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Pro Basketball Games in Foreign Places, Part One

Posted by Steve Bzomowski on March 22, 2007

Wang Zhizhi,

I recently got the DVR system from Comcast just so I’d never have to miss another game or program (even something like Showtime’s debut tonight of Ira Glass’s “This American Life”). Ellen, who set it up (who always sets these things up) said we seemed all-of-a-sudden to have more channels, a lot more channels. So, it was my duty this morning at 9:30am to investigate. All-in-one remote in hand, my search quickly ground to a halt at Channel 257, where, of all things, I came upon NBA Live. (Are we paying extra for this?) What was showing on NBA Live? The Chinese Basketball Association championship series between the Guangdong Tigers and the Bayi Army Rockets. What a beautiful morning, what a start to the day! The definition of must-see-hoops, I say. I was drawn to it in part because The Boston Globe mentioned the other day that Danny Ainge was there scouting players. So, where was Yi Jianlian and how good is he? (Projected top ten pick.)

I was feeling for Danny, scouting can be tough, you have to do a lot of imagining, projecting; there’s a lot going on out there. How will the player mature physically? How will he (or she) play in a particular system (your system)? How about when the competition is tougher, much tougher than the game he’s playing in? What are the weaknesses in his game and what are the prospects for improvement?

Added to that are the other distractions that can make it difficult to focus, to actually scout and do what you are there to do. For instance, you look at the coach of Guangdong and he’s wearing a beret. You are Danny Ainge, you are jetlagged, your team is going nowhere this year, your mind wanders: would Doc look better in a black beret or classic french, how about army green? I mean, Red had his cigar. Then there’s the distraction of two public address announcers, one for each team, leading cheers with the microphone! Shouting in Chinese. Rhythmic, joyful, it’s stand-up singing for your team! NBA exec or not, BYU be damned, Danny’s gotta find it hard not to join in. And the cheerleaders, those earnest broad-faced, well-scrubbed girls in their native dress, looking like they’re greeting a president coming off a plane. There were six million of them crammed onto the floor during time-outs.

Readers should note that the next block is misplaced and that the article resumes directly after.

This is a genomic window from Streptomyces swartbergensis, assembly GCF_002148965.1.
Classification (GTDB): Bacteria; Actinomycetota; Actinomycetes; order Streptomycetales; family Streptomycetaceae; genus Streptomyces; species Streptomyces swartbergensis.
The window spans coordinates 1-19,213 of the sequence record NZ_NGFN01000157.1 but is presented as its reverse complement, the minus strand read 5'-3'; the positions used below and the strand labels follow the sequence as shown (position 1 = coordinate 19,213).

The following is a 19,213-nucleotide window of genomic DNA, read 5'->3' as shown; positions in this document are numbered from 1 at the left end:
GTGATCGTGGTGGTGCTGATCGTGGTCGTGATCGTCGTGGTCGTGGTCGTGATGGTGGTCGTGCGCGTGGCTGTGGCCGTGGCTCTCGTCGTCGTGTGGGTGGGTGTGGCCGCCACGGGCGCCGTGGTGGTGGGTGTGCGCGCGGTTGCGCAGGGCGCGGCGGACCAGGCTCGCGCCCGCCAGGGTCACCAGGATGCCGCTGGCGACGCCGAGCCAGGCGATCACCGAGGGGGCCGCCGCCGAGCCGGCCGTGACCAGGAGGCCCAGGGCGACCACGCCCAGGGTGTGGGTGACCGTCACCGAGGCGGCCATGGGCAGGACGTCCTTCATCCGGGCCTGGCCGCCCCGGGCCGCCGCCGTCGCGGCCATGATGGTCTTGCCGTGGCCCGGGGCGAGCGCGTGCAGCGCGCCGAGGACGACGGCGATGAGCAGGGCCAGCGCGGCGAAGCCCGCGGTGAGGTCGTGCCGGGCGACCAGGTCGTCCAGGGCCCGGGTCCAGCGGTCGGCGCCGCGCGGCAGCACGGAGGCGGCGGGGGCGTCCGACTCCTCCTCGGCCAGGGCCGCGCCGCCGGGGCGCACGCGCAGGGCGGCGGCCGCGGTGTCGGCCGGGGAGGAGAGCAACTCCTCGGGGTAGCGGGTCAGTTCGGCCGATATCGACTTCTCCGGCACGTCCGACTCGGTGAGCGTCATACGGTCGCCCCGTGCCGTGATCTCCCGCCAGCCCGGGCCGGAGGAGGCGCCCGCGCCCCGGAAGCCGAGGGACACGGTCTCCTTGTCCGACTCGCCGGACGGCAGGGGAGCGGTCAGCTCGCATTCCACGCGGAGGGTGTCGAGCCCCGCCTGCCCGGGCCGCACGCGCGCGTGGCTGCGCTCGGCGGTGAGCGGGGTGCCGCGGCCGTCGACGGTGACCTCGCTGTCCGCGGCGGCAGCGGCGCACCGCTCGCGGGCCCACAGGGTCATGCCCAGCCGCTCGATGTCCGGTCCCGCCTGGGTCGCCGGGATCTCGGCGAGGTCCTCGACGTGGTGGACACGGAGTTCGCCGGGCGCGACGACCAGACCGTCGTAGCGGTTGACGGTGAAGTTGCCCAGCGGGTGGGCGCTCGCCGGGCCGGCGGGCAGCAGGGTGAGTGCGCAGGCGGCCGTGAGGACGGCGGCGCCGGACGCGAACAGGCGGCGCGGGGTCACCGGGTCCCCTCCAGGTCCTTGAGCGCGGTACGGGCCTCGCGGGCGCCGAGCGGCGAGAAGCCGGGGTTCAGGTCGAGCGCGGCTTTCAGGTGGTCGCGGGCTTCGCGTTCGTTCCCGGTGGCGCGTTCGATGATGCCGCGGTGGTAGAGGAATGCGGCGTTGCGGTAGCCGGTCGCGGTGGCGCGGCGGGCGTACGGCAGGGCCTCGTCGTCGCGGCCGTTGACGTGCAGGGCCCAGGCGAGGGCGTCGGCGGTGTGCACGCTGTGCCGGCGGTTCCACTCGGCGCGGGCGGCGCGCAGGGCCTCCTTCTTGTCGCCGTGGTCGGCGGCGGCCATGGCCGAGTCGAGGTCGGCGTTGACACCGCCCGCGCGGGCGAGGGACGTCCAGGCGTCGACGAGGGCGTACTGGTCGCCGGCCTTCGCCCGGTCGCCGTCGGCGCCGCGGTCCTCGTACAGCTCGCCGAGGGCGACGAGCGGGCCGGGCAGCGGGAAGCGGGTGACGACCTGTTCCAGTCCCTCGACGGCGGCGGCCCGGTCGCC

The game announcers, though, were priceless. I began to suspect they were in studio (or someone’s basement) rather than there in person when one, the analyst (I’m sorry to say), said, “how much time would you say is left”? And the color commentator replied, not-so-authoritatively, “oh, maybe a little less than four minutes”.

Bayi Army Rockets trailed by 20 at one point but came back behind former (and probably future) NBAer, Wang Zhizhi, to top the Guangdong Tigers and prodigy, Yi Jianlian, 88-83. “The Tigers are down four with four seconds left. Do you think they can do it?” “Um, uh, I don’t know. Probably not.”

NBA Live. I love this channel!

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3 Responses to “Pro Basketball Games in Foreign Places, Part One”

  1. Jean said

    Very funny stuff Steve…I particularly like the idea
    of Danny contemplating Doc in a beret. I am sending an email to GM Danny now:
    “Beret? OUI! Celtics Dancers? Non!”.


  2. Dan Z said

    Now that you have a DVR, another possible purchase for you is something called a “sling box”.

    It allows you to broadcast and control your home TV/DVR from the internet.

    I was recently in Vegas for vacation, and my friend connected to his slingbox from his mobile phone! We were watching the Celtics game on his phone from his home TV while at dinner in the Casino.


  3. Dan – – Funny how these things happen: Last night, I’m sitting in a restaurant in Gerrards Cross, about 20 miles NW of London, with my wife and a work colleague of hers (she’s here on business for a few days, I’m tagging along looking for prospective NTL Camp sites and then we’ll “holiday” a few days), when he, after learning what I do for a living, asked if I had watched the NCAA Final Four Championship game. Given that it was not brodcast here (a big obstacle) and given that it was on at 2:30am (a lesser deterrent), I told him, “sadly, no”. He said, “you’ve got to get ‘slingbox'”. (Then he explained.)

    Even though you’re a day late on the idea, I appreciate the corroboration! I’ve gotta get slingbox!


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